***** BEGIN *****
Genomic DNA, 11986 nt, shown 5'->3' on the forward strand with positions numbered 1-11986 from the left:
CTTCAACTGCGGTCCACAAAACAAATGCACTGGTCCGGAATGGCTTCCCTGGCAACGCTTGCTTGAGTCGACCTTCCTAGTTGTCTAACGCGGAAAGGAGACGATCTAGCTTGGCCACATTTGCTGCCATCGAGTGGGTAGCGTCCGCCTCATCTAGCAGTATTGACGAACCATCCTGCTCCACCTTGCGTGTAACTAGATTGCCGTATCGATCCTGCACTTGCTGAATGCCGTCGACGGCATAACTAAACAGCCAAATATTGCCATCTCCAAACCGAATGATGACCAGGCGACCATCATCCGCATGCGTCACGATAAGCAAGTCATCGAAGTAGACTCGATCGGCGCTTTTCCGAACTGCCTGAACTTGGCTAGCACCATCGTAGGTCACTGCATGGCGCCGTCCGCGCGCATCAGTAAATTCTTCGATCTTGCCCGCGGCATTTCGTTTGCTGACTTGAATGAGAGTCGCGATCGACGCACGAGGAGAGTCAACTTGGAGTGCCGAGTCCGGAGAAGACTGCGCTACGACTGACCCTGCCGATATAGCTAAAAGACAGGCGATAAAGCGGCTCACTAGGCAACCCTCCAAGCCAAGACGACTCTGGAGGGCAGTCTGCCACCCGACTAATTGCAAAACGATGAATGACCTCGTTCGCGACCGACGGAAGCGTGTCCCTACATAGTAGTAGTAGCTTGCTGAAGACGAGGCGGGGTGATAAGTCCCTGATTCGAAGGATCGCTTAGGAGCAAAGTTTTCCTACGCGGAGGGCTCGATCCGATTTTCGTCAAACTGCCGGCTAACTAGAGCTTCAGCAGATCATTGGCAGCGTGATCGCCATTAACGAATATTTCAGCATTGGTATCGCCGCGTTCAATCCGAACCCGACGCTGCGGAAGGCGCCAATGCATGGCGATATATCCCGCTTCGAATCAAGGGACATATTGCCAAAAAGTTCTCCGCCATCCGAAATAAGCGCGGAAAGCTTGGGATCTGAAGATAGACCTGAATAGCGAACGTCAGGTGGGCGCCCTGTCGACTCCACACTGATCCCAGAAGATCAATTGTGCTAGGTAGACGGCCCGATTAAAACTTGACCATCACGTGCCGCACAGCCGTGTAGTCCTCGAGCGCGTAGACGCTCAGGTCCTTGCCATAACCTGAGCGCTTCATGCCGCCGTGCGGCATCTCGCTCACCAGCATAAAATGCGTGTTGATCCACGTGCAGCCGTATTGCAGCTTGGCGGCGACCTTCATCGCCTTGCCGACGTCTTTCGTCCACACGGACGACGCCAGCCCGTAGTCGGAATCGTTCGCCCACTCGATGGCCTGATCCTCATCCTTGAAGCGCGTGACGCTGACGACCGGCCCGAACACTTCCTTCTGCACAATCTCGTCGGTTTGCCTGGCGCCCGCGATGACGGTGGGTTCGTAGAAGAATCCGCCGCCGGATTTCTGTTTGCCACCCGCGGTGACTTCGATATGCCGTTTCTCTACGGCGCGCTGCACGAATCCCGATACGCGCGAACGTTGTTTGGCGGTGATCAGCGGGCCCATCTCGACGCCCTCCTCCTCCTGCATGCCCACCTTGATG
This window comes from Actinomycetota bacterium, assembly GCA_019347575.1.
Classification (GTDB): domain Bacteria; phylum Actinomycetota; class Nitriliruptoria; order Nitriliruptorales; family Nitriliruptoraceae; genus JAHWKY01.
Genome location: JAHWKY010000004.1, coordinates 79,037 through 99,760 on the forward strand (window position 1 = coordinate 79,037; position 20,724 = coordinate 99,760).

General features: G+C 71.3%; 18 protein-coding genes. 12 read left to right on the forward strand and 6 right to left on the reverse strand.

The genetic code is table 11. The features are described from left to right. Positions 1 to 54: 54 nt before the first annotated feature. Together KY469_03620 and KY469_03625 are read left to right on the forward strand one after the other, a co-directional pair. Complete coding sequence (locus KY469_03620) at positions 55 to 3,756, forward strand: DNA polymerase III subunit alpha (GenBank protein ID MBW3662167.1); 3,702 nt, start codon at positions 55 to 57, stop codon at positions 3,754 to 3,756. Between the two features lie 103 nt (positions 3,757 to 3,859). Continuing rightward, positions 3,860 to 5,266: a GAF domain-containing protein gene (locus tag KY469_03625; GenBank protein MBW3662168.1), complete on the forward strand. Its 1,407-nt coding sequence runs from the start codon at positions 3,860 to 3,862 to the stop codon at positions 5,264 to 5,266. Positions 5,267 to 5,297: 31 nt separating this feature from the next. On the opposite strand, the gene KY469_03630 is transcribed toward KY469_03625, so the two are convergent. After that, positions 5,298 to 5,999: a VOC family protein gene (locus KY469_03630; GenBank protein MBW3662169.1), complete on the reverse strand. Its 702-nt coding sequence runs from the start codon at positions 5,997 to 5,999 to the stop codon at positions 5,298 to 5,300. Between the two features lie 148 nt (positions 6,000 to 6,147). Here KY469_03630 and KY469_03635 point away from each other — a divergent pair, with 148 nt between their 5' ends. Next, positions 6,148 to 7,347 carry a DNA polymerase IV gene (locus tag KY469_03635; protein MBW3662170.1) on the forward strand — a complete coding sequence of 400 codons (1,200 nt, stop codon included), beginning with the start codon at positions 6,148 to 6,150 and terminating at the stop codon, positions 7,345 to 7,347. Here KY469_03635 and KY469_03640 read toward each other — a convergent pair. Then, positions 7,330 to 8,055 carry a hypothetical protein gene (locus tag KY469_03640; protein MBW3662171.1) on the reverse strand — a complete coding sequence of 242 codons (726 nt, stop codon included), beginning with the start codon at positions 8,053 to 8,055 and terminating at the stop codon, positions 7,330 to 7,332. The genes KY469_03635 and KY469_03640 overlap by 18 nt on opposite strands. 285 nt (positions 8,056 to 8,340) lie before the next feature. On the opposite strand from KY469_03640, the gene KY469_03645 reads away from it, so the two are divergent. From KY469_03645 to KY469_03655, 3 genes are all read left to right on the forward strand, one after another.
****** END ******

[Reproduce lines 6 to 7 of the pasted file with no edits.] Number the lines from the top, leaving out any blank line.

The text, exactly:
General features: G+C 71.3%; 18 protein-coding genes. 12 read left to right on the forward strand and 6 right to left on the reverse strand.

The genetic code is table 11. The features are described from left to right. Positions 1 to 54: 54 nt before the first annotated feature. Together KY469_03620 and KY469_03625 are read left to right on the forward strand one after the other, a co-directional pair. Complete coding sequence (locus KY469_03620) at positions 55 to 3,756, forward strand: DNA polymerase III subunit alpha (GenBank protein ID MBW3662167.1); 3,702 nt, start codon at positions 55 to 57, stop codon at positions 3,754 to 3,756. Between the two features lie 103 nt (positions 3,757 to 3,859). Continuing rightward, positions 3,860 to 5,266: a GAF domain-containing protein gene (locus tag KY469_03625; GenBank protein MBW3662168.1), complete on the forward strand. Its 1,407-nt coding sequence runs from the start codon at positions 3,860 to 3,862 to the stop codon at positions 5,264 to 5,266. Positions 5,267 to 5,297: 31 nt separating this feature from the next. On the opposite strand, the gene KY469_03630 is transcribed toward KY469_03625, so the two are convergent. After that, positions 5,298 to 5,999: a VOC family protein gene (locus KY469_03630; GenBank protein MBW3662169.1), complete on the reverse strand. Its 702-nt coding sequence runs from the start codon at positions 5,997 to 5,999 to the stop codon at positions 5,298 to 5,300. Between the two features lie 148 nt (positions 6,000 to 6,147). Here KY469_03630 and KY469_03635 point away from each other — a divergent pair, with 148 nt between their 5' ends. Next, positions 6,148 to 7,347 carry a DNA polymerase IV gene (locus tag KY469_03635; protein MBW3662170.1) on the forward strand — a complete coding sequence of 400 codons (1,200 nt, stop codon included), beginning with the start codon at positions 6,148 to 6,150 and terminating at the stop codon, positions 7,345 to 7,347. Here KY469_03635 and KY469_03640 read toward each other — a convergent pair. Then, positions 7,330 to 8,055 carry a hypothetical protein gene (locus tag KY469_03640; protein MBW3662171.1) on the reverse strand — a complete coding sequence of 242 codons (726 nt, stop codon included), beginning with the start codon at positions 8,053 to 8,055 and terminating at the stop codon, positions 7,330 to 7,332. The genes KY469_03635 and KY469_03640 overlap by 18 nt on opposite strands. 285 nt (positions 8,056 to 8,340) lie before the next feature. On the opposite strand from KY469_03640, the gene KY469_03645 reads away from it, so the two are divergent. From KY469_03645 to KY469_03655, 3 genes are all read left to right on the forward strand, one after another.